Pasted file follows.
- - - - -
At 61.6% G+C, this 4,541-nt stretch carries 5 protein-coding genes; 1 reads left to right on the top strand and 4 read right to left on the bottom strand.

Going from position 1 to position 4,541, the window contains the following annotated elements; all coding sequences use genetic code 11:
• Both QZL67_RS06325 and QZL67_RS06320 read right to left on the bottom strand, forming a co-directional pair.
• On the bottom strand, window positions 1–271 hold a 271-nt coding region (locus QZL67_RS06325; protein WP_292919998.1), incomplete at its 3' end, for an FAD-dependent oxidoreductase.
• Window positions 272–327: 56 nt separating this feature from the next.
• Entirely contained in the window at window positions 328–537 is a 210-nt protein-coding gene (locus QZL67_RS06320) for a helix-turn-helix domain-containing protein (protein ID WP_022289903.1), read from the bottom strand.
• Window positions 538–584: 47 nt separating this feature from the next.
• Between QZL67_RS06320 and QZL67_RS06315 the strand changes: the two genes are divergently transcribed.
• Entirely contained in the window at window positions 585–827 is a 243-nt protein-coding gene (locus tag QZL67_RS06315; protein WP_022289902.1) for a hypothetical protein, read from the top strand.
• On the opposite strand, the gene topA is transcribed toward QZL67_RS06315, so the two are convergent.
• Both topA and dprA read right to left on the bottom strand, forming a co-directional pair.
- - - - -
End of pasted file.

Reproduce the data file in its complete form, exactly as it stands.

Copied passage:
At 61.6% G+C, this 4,541-nt stretch carries 5 protein-coding genes; 1 reads left to right on the top strand and 4 read right to left on the bottom strand.

Going from position 1 to position 4,541, the window contains the following annotated elements; all coding sequences use genetic code 11:
• Both QZL67_RS06325 and QZL67_RS06320 read right to left on the bottom strand, forming a co-directional pair.
• On the bottom strand, window positions 1–271 hold a 271-nt coding region (locus QZL67_RS06325; protein WP_292919998.1), incomplete at its 3' end, for an FAD-dependent oxidoreductase.
• Window positions 272–327: 56 nt separating this feature from the next.
• Entirely contained in the window at window positions 328–537 is a 210-nt protein-coding gene (locus QZL67_RS06320) for a helix-turn-helix domain-containing protein (protein ID WP_022289903.1), read from the bottom strand.
• Window positions 538–584: 47 nt separating this feature from the next.
• Between QZL67_RS06320 and QZL67_RS06315 the strand changes: the two genes are divergently transcribed.
• Entirely contained in the window at window positions 585–827 is a 243-nt protein-coding gene (locus tag QZL67_RS06315; protein WP_022289902.1) for a hypothetical protein, read from the top strand.
• On the opposite strand, the gene topA is transcribed toward QZL67_RS06315, so the two are convergent.
• Both topA and dprA read right to left on the bottom strand, forming a co-directional pair.